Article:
Day 3: Tuesday
It had been just two days but I was already missing my usual bout of mindless commenting.
I knew it – I could already tell – that Rahul had uploaded another stupid profile picture. He changes it two times a week, and I have a Service-Level-Agreement with him to crack a one-liner within 8 hours of the profile upload. That was my entertainment, the wait, the nimble moments in between, the excitement of seeing a new photograph and the agony of conjuring up a new comment.
All that. Was gone.
Day 4: Wednesday
By now I had found ways to circumvent my own methods of curbing Facebook.
Email replies, for one, is a bloody good idea! It’s difficult to see the full thread of conversation, but if you’ve been asked a direct question you can simply reply to the notification email.
“Kartikay, you can’t click a decent photograph! You’re useless you’ve ruined ALL my photos. I will kill you”
To which I aptly reply:
Day 5: Thursday
The biggest problem with email replies is that you don’t get to see the main USP of Facebook: photographs!
For such moments, you pull out your WiFi-enabled phone and/or WiFi-enabled MP3 player and browse (or rather squint) through those photographs! Isn’t it lovely? When people are gurgling and smiling and commenting away about her wonderful ring, and you have no idea at all because the 3.5” screen can only get you so far? It is, it is lovely!
Day 6: Friday
By this time it dawned upon me that I was in the midst of a Facebook de-addiction program. First I went through denial, then moved on to rage and now, at this point, acceptance.
Life was a little greener without Facebook (no really, that white and blue made every other colour seem a little .. off). There were parks to be explored, photographs to be clicked and restaurants to be ravaged.
(You see, since photographs weren’t being taken we could all ravage on the food presented to us.)
A new sense of freedom, it was.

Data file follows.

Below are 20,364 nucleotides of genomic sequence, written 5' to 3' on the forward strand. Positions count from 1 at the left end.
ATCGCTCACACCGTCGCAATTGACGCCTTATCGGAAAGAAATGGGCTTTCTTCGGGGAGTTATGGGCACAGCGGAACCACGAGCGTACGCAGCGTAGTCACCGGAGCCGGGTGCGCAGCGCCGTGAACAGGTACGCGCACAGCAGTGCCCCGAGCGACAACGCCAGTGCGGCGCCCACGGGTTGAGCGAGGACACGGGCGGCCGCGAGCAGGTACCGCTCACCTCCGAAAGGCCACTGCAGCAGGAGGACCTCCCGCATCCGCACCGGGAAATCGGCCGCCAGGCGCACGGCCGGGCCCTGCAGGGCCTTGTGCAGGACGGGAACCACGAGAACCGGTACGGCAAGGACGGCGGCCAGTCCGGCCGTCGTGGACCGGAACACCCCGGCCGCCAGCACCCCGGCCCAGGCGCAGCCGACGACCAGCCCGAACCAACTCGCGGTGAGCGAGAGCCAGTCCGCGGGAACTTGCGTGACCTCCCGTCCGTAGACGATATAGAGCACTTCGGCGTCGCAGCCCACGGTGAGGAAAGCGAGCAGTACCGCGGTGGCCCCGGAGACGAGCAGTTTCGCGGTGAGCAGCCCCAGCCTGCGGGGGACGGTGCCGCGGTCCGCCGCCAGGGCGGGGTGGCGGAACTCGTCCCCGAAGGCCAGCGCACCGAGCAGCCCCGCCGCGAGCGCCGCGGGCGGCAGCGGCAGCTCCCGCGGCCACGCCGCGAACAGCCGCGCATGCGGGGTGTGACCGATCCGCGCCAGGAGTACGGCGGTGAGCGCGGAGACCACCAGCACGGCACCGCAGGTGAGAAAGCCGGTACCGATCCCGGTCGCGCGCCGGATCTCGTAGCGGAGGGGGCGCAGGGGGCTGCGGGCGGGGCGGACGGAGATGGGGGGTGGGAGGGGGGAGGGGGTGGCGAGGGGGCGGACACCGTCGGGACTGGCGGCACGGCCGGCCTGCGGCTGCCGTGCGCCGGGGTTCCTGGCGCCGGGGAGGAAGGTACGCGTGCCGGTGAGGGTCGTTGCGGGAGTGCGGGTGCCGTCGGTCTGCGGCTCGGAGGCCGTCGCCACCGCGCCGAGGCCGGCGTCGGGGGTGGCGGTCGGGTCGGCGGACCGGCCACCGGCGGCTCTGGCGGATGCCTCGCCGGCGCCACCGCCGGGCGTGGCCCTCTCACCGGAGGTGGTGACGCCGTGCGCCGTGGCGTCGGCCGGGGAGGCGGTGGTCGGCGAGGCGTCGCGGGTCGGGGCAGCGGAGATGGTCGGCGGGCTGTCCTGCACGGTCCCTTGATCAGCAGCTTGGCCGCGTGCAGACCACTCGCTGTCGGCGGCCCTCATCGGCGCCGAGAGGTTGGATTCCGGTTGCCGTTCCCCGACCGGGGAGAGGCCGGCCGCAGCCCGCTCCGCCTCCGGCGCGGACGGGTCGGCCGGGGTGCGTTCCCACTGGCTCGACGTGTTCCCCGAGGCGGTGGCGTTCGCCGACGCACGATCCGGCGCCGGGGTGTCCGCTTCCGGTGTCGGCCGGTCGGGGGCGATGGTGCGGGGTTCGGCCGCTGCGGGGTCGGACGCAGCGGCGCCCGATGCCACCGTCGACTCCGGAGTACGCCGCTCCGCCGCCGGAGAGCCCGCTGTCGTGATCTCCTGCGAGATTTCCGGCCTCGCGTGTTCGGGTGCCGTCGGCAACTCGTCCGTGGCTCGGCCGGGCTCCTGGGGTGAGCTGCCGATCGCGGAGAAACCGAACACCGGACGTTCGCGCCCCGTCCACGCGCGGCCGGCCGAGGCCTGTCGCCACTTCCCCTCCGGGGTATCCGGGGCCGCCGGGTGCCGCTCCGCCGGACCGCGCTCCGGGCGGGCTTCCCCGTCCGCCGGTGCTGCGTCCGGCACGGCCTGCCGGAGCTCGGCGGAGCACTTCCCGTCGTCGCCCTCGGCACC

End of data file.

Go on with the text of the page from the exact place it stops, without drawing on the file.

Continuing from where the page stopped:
Day 7: Saturday
My last day of my self-inflicted curb on Facebook. It was a day of reflection, indeed, and a day to recollect the moments of revelry the previous night. I literally mean ‘recollect’, as I tried real hard to figure out how I landed up on my roommates bed and he on the floor.
But anyways, this whole exercise made me realize the acute addiction I had for Facebook, and the extent to which it had taken over my life.
Seriously, commenting on Rahul’s stupid profile picture is not going to make me happier. Gloating on the two (yes TWO!) likes on my status message isn’t going to massage my ego any more. Fumbling over the 17 likes and 28 comments on her first cricket-related status message is not going to improve my quality of life.
And yet, it’s not like I missed out on anything important. Twitter is a great source of good things to read: articles, editorials and random rants berating my company. Photographs? People I care about share their photographs on Picasa anyway. And those photographs are phenomenally better because I have memories associated with them.
Facebook, just buzz off from my life.
Day 8: Sunday
12:01 AM. http://www.facebook.com.
1 New Friend Request
3 Wall Posts
68 Albums to Flip Through
Guess what … I’m baacckkkk!!
… and then this was the first thing I saw: